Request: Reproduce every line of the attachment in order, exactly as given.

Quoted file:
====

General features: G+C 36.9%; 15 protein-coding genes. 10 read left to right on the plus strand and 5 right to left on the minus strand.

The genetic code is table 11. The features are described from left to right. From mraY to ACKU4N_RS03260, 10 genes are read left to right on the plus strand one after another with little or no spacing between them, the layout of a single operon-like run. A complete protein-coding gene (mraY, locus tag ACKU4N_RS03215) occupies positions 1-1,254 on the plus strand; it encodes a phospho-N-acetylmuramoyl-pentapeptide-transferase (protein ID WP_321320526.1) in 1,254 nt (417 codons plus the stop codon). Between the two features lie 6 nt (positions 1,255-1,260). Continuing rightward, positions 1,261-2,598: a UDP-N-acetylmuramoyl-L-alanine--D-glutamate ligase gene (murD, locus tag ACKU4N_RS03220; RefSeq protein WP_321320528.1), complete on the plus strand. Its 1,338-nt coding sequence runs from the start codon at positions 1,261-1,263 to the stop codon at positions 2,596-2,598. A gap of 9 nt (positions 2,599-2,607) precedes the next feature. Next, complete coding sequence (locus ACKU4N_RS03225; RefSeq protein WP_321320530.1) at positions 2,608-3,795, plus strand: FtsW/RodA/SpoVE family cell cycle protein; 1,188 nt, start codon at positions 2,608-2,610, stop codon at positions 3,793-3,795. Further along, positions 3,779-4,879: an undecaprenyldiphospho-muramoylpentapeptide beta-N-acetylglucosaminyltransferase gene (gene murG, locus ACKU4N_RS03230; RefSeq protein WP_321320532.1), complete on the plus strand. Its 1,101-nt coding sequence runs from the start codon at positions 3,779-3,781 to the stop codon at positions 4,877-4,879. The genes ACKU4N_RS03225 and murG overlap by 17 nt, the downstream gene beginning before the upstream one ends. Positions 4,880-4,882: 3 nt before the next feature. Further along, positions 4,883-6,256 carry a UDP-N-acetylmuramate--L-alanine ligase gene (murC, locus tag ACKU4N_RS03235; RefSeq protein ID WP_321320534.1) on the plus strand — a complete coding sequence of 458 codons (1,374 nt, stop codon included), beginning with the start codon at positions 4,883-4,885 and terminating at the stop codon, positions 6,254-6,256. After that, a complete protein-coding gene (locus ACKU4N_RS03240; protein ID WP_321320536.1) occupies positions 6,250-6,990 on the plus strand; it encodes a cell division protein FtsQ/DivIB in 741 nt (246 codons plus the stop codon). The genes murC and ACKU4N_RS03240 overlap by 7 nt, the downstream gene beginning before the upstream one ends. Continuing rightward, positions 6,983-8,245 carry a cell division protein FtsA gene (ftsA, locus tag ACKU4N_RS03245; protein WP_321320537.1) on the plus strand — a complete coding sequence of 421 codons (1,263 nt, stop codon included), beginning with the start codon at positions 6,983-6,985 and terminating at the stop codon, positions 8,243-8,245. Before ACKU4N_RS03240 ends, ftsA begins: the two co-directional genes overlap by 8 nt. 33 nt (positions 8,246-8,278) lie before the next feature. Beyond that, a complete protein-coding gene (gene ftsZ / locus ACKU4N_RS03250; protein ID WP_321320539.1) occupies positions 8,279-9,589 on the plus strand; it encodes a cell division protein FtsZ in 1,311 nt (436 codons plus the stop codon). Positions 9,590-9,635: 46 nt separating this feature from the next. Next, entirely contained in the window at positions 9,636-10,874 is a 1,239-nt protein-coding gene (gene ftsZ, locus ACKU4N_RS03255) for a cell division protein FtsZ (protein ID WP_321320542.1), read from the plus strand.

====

General features: G+C 36.9%; 15 protein-coding genes. 10 read left to right on the plus strand and 5 right to left on the minus strand.

The genetic code is table 11. The features are described from left to right. From mraY to ACKU4N_RS03260, 10 genes are read left to right on the plus strand one after another with little or no spacing between them, the layout of a single operon-like run. A complete protein-coding gene (mraY, locus tag ACKU4N_RS03215) occupies positions 1-1,254 on the plus strand; it encodes a phospho-N-acetylmuramoyl-pentapeptide-transferase (protein ID WP_321320526.1) in 1,254 nt (417 codons plus the stop codon). Between the two features lie 6 nt (positions 1,255-1,260). Continuing rightward, positions 1,261-2,598: a UDP-N-acetylmuramoyl-L-alanine--D-glutamate ligase gene (murD, locus tag ACKU4N_RS03220; RefSeq protein WP_321320528.1), complete on the plus strand. Its 1,338-nt coding sequence runs from the start codon at positions 1,261-1,263 to the stop codon at positions 2,596-2,598. A gap of 9 nt (positions 2,599-2,607) precedes the next feature. Next, complete coding sequence (locus ACKU4N_RS03225; RefSeq protein WP_321320530.1) at positions 2,608-3,795, plus strand: FtsW/RodA/SpoVE family cell cycle protein; 1,188 nt, start codon at positions 2,608-2,610, stop codon at positions 3,793-3,795. Further along, positions 3,779-4,879: an undecaprenyldiphospho-muramoylpentapeptide beta-N-acetylglucosaminyltransferase gene (gene murG, locus ACKU4N_RS03230; RefSeq protein WP_321320532.1), complete on the plus strand. Its 1,101-nt coding sequence runs from the start codon at positions 3,779-3,781 to the stop codon at positions 4,877-4,879. The genes ACKU4N_RS03225 and murG overlap by 17 nt, the downstream gene beginning before the upstream one ends. Positions 4,880-4,882: 3 nt before the next feature. Further along, positions 4,883-6,256 carry a UDP-N-acetylmuramate--L-alanine ligase gene (murC, locus tag ACKU4N_RS03235; RefSeq protein ID WP_321320534.1) on the plus strand — a complete coding sequence of 458 codons (1,374 nt, stop codon included), beginning with the start codon at positions 4,883-4,885 and terminating at the stop codon, positions 6,254-6,256. After that, a complete protein-coding gene (locus ACKU4N_RS03240; protein ID WP_321320536.1) occupies positions 6,250-6,990 on the plus strand; it encodes a cell division protein FtsQ/DivIB in 741 nt (246 codons plus the stop codon). The genes murC and ACKU4N_RS03240 overlap by 7 nt, the downstream gene beginning before the upstream one ends. Continuing rightward, positions 6,983-8,245 carry a cell division protein FtsA gene (ftsA, locus tag ACKU4N_RS03245; protein WP_321320537.1) on the plus strand — a complete coding sequence of 421 codons (1,263 nt, stop codon included), beginning with the start codon at positions 6,983-6,985 and terminating at the stop codon, positions 8,243-8,245. Before ACKU4N_RS03240 ends, ftsA begins: the two co-directional genes overlap by 8 nt. 33 nt (positions 8,246-8,278) lie before the next feature. Beyond that, a complete protein-coding gene (gene ftsZ / locus ACKU4N_RS03250; protein ID WP_321320539.1) occupies positions 8,279-9,589 on the plus strand; it encodes a cell division protein FtsZ in 1,311 nt (436 codons plus the stop codon). Positions 9,590-9,635: 46 nt separating this feature from the next. Next, entirely contained in the window at positions 9,636-10,874 is a 1,239-nt protein-coding gene (gene ftsZ, locus ACKU4N_RS03255) for a cell division protein FtsZ (protein ID WP_321320542.1), read from the plus strand.